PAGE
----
Girls Recap: ‘I Want To Feel Everything’
10:30 am, February 11th | by Sarah Devlin
This episode really felt like more of a short film, and I suppose it was — the only “Girl” we deal with this week is Hannah, who has an…interlude with the smoking hot 42-year-old doctor who lives in a newly renovated brownstone right by the café where she works. They meet because the doctor, Joshua (Patrick Wilson) discovers that someone has been putting the café’s trash in his garbage bins. It’s not hard to make the leap that Hannah, lazy as she is, is the culprit. Ray, the only other regular cast member we see, handles the conflict with his unique managerial flair, berating Joshua until he storms out in a huff. Hannah tells Ray that the work environment has become “toxic,” and walks out.
Quick sidebar: what is WITH these women so cavalierly quitting their jobs? In this economy in New York City it is tough to find regular work — between Marnie and Hannah both walking out on their jobs mid-shift this season alone, this is one of the things that makes me really feel like Lena Dunham is too far removed from how actual human beings survive in New York, which is disappointing given how authentic the rest of the show feels most of the time.
Hannah follows Joshua home and is bowled over by how beautiful his place is, and confesses to the trash crime, explaining that it started as a convenience thing but became something of an illicit thrill. Joshua, who we will learn is recently separated from his wife, seems sort of amazed at Hannah’s brazenness and turned on by her youth and awe at his home and they start kissing, which leads to sex on his beautiful, renovated kitchen counter.
Once it’s over Hannah is ready to leave, but Joshua invites her to stay for dinner and then the night, and when Hannah, who is clearly not used to being treated this kindly by a man, asks him to beg her to stay, he does. The next day, he calls in sick to work.
“Don’t we deserve it?” he asks. I couldn’t help but think that he might, but Hannah, who spends most of her life indulging every selfish impulse she has, probably doesn’t. Nonetheless, they play ping pong, and have more sex, and Hannah takes a shower in his tricked-out bathroom, turning up the temperature so high that she faints. He discovers her in the bathroom and rescues her and puts her in a robe and strokes her hair, and all this care and attention prompts Hannah to start to talk about her feelings, which: oof.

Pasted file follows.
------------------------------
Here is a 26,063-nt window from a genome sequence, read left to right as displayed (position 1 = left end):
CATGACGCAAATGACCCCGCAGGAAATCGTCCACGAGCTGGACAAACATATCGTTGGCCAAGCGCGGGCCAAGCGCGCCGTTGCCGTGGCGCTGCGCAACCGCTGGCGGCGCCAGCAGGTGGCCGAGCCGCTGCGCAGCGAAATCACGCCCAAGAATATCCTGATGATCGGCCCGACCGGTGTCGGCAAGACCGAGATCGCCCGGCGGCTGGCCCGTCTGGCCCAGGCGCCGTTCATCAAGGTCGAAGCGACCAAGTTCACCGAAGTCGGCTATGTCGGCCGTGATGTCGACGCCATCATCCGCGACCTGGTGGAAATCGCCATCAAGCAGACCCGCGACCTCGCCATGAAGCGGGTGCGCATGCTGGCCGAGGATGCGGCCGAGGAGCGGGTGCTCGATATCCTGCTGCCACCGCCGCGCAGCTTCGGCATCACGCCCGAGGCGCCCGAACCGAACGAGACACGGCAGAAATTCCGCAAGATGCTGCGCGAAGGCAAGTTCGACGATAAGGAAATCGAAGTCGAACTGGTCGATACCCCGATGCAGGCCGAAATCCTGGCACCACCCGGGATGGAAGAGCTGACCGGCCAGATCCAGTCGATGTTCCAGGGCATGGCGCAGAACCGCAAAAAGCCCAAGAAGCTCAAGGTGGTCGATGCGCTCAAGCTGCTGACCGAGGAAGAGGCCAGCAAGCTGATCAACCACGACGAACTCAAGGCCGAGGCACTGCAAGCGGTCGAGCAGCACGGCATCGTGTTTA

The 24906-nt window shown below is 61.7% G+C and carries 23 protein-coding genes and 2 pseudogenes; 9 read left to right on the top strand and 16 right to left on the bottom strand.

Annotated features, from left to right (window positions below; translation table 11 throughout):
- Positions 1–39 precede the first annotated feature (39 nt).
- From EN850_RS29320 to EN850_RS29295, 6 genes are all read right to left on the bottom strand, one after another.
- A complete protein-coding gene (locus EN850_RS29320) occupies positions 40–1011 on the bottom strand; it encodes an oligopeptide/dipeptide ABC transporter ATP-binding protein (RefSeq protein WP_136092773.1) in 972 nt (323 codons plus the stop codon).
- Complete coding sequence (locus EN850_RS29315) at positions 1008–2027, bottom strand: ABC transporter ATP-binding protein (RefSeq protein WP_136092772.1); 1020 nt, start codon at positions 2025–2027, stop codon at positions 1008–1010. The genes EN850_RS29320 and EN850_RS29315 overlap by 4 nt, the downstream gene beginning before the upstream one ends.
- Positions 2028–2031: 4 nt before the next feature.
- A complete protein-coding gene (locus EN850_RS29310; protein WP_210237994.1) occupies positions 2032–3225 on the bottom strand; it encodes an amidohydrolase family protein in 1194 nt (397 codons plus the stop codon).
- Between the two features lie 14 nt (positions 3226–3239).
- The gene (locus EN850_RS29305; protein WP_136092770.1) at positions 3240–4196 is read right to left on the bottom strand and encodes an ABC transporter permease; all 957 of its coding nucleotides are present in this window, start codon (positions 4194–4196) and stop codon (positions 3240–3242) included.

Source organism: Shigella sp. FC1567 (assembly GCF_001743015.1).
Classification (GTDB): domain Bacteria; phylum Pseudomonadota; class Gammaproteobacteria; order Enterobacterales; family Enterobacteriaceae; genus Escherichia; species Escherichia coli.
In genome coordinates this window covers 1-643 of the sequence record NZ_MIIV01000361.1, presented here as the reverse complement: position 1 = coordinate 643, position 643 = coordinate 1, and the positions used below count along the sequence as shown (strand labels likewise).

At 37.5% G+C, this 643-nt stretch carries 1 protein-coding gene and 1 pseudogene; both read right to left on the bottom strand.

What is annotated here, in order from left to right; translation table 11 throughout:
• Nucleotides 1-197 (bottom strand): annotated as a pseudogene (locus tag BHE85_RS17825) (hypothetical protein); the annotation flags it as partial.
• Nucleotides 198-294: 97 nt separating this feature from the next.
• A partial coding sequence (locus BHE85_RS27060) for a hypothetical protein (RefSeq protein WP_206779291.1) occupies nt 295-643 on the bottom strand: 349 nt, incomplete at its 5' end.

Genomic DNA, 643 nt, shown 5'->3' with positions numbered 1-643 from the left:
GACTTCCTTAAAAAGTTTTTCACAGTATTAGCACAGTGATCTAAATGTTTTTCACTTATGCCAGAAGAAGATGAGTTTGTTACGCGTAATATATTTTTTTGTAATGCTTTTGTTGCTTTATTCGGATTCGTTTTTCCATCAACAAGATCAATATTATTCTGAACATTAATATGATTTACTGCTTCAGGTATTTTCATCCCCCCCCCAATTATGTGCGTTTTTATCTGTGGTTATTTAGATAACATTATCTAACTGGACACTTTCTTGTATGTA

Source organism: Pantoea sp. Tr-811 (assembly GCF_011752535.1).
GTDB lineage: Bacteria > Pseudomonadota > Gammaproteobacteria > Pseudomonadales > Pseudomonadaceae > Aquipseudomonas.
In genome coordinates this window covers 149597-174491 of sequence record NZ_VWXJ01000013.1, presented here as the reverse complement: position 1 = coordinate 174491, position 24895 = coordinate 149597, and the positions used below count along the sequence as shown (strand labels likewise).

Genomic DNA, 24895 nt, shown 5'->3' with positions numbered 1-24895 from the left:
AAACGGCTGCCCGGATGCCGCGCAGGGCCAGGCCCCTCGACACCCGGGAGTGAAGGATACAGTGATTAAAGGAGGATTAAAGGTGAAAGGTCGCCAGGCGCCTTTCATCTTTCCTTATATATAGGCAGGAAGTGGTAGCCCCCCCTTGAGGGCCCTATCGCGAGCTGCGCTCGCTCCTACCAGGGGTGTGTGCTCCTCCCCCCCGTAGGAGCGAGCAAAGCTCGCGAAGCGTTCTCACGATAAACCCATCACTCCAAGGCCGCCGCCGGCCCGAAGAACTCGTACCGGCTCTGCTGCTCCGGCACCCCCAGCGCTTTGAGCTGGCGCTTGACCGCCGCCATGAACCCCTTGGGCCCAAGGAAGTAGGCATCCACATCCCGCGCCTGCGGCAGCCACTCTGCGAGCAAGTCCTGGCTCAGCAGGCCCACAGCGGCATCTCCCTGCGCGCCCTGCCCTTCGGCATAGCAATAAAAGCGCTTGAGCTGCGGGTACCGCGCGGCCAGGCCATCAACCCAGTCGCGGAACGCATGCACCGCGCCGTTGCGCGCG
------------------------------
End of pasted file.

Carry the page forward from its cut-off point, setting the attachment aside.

I think the writing in this episode is crafted so that Joshua’s ensuing coldness could either be him continuing the pattern of insensitivity that he knows made his wife leave, or seeing Hannah’s selfishness and shallowness and youth with total clarity and ceasing to be attracted to her. I hope that it’s the latter, because Hannah makes a speech that is just…breathtaking in its lack of self awareness.
She starts to cry, saying she’s realized that she wants what everyone else wants, which is to be happy. She thought she was above that, making “experiences” her life goal instead of happiness, and modeling herself after Fiona Apple, who says she gets called crazy for wanting “to feel everything.” Hannah wants to feel everything (so she can tell other people about it, like some kind of life ambassador), but she also wants to be happy. Is that too much to ask?
I was not moved by this speech, and neither is Joshua, whose face looks like it’s hardening like a statue with every word that comes out of her mouth. He lets her stay the night, but is gone when she wakes up in the morning. Hannah gets the paper (probably the single unselfish thing she does in this episode, and even then I think it’s so she can prolong the illusion of living there a few moments longer), makes herself breakfast — and probably doesn’t wash the dishes she uses — and puts on the clothes she was wearing before, walking right down the middle of the street.
This episode was a total departure from what the show has been up until now, and I enjoyed it the way I would enjoy a trip to a foreign country, but I hope that this is more of an anomaly than an indication of what the rest of the season will be, mostly because I cannot stand this much of Hannah in a single episode. But it’s a testament to HBO’s trust in Lena Dunham and her clarity of vision to make such a left turn with the series, and that’s pretty amazing. What did you guys think?